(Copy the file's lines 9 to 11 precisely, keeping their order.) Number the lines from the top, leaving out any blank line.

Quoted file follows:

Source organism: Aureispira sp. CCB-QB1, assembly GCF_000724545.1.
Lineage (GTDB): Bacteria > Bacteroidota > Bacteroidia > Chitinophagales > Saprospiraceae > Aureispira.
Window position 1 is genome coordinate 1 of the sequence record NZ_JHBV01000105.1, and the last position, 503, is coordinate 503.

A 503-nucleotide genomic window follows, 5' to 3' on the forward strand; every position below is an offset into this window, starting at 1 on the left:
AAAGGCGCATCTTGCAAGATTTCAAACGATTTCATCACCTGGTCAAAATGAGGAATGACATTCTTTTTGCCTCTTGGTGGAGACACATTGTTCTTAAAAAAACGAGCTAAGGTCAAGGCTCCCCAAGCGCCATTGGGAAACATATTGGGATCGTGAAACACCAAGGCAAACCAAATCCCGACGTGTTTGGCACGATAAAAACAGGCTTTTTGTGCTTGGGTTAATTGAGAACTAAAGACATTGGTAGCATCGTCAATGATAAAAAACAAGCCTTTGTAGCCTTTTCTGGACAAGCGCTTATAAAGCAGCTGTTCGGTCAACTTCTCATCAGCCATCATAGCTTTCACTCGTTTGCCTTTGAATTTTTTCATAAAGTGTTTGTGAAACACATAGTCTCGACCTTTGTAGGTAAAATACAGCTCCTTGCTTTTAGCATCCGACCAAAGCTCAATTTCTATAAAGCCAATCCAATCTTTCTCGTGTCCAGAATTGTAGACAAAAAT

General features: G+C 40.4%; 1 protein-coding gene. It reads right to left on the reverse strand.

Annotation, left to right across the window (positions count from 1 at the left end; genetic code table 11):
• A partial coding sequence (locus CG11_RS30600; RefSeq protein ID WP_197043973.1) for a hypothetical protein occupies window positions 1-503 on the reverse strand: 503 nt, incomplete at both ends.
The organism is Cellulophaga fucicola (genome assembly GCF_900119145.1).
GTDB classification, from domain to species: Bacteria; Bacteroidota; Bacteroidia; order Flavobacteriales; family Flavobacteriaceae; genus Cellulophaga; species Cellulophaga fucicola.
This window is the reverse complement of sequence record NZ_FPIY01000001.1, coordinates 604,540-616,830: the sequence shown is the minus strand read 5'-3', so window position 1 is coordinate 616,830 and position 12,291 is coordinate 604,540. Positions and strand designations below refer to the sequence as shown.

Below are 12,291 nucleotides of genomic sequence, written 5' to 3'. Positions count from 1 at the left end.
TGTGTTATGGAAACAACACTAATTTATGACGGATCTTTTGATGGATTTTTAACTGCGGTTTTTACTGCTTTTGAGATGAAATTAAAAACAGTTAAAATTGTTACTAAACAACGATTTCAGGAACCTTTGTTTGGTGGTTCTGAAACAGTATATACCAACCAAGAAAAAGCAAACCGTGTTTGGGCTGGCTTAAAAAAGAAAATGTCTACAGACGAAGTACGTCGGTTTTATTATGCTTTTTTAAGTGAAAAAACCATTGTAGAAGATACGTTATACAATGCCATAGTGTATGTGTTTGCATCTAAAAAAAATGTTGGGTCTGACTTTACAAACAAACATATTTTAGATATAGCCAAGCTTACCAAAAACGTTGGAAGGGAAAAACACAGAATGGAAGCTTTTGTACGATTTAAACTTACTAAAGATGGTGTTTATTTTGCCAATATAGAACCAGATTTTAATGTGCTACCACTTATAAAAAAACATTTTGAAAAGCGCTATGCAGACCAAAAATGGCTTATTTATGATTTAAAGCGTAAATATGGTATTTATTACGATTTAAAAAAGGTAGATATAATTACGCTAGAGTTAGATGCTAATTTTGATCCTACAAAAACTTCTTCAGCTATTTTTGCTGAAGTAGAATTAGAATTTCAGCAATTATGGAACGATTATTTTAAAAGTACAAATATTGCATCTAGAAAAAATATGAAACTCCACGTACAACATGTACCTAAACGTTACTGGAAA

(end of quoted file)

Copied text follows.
The organism is Cellulophaga fucicola (genome assembly GCF_900119145.1).
GTDB classification, from domain to species: Bacteria; Bacteroidota; Bacteroidia; order Flavobacteriales; family Flavobacteriaceae; genus Cellulophaga; species Cellulophaga fucicola.
This window is the reverse complement of sequence record NZ_FPIY01000001.1, coordinates 604,540-616,830: the sequence shown is the minus strand read 5'-3', so window position 1 is coordinate 616,830 and position 12,291 is coordinate 604,540. Positions and strand designations below refer to the sequence as shown.